I had worked for Conjunctions, a very serious and distinguished literary magazine, and my main interest there was to bring into print young writers publishing for the first time. Impossible Object was started at Brown to publish almost exclusively unknown or student-aged writers and also allow graduate students to try their hand at editing and publishing work without the economic obstacle of print publishing. I see editing -- enabling the work of other writers -- as part of a writer's communal responsibility. Encouraging graduate writing students to edit can take them out of a more passive, consumer-based stance as students. Publishing on the Web is easy and free, so we can try all sorts of things that would be prohibitive or impossible on paper. The most interesting section of the magazine, to me, is the one called "The Expert." Here we have generally unclassifiable writing, satire, reviews, etc. All of our satire is published anonymously. It's a pretty small operation, held together mostly by myself and a graduate student at Brown named Matt Derby. But I would like to keep doing some kind of small Web magazine, and there is possibly another one in the works.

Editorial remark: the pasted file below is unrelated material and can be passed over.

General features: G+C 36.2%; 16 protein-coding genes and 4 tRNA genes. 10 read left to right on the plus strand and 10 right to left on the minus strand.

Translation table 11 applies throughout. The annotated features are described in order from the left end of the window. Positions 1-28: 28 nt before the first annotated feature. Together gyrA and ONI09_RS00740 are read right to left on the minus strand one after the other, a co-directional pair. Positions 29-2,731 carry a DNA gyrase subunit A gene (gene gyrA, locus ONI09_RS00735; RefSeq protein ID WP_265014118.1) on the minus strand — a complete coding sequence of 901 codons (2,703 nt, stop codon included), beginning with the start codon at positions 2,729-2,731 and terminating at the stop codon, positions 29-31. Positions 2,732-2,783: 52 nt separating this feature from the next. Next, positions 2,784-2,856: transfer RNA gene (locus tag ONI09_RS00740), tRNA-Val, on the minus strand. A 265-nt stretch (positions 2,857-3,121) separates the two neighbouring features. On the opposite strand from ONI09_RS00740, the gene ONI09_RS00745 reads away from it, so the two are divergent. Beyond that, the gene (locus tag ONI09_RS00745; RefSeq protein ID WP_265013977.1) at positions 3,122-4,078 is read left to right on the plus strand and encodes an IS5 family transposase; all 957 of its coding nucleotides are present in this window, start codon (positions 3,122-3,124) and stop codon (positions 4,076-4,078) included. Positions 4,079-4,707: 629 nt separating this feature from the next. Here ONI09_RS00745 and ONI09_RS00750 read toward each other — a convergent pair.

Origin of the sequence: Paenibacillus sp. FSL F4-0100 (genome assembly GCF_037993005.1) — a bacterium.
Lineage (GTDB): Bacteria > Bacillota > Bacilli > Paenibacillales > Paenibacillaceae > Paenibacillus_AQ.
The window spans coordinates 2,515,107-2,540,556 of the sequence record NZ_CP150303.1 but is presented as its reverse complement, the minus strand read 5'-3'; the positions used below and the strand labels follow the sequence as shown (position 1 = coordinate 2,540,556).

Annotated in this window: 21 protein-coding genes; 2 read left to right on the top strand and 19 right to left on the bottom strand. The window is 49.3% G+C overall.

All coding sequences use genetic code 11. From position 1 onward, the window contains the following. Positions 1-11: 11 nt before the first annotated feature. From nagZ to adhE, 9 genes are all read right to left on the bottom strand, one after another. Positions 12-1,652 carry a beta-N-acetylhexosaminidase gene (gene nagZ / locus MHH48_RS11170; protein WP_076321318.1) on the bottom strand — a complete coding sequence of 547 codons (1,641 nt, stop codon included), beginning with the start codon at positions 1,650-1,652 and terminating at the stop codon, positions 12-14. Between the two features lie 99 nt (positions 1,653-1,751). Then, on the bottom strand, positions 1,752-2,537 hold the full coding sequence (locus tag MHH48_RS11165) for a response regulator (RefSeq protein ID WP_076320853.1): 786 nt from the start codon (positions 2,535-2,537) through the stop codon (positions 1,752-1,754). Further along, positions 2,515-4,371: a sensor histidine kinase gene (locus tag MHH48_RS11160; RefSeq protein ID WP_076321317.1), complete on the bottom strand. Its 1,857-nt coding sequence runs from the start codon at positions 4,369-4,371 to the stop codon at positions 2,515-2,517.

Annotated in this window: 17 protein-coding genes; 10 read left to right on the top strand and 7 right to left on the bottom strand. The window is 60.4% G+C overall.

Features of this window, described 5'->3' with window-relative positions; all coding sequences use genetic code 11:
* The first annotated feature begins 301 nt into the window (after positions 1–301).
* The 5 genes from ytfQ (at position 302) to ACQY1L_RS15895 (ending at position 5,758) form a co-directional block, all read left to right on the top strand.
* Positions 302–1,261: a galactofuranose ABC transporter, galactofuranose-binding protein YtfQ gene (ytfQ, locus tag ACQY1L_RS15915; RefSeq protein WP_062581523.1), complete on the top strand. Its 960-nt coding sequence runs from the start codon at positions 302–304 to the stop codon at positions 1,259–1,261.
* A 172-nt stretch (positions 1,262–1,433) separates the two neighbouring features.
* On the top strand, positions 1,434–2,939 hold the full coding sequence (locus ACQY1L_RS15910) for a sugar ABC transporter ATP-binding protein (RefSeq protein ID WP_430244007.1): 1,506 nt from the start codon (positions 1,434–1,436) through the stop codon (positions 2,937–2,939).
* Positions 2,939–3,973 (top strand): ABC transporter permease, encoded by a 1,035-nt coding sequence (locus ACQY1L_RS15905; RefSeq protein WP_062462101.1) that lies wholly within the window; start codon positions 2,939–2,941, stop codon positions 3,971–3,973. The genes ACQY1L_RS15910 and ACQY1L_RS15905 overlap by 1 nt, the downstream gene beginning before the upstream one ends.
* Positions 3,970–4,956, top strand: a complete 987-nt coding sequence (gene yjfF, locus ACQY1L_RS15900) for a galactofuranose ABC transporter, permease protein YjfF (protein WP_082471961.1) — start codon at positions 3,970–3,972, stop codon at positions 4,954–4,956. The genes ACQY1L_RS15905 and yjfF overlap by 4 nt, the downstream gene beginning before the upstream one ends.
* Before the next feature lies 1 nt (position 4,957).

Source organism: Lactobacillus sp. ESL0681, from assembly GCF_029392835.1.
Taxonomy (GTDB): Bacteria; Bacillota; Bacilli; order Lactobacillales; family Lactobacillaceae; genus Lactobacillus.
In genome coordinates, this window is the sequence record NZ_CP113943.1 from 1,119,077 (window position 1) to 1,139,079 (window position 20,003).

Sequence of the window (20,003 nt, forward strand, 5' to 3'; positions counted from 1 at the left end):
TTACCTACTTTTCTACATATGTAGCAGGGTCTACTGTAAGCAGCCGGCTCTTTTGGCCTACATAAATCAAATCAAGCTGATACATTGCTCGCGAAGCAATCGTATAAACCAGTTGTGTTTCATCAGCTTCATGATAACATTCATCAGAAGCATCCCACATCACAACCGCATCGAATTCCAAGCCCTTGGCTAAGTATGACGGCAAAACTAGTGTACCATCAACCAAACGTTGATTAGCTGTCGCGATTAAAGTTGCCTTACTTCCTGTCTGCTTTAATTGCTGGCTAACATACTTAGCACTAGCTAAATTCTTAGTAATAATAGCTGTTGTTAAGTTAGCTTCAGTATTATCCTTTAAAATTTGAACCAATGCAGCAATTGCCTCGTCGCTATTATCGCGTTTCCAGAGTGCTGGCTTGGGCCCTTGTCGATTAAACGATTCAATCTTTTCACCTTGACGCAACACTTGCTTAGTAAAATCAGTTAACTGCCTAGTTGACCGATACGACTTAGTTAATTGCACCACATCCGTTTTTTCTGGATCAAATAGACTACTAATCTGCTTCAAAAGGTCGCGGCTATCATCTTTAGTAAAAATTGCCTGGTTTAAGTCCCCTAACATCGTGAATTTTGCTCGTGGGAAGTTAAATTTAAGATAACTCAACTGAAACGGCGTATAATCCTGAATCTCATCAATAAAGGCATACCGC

Ben Marcus reads from his work as part of the International Writers Center Reading Series at 8 p.m. Tuesday, Dec. 8, at Washington University's West Campus Conference Center, 7425 Forsyth Blvd.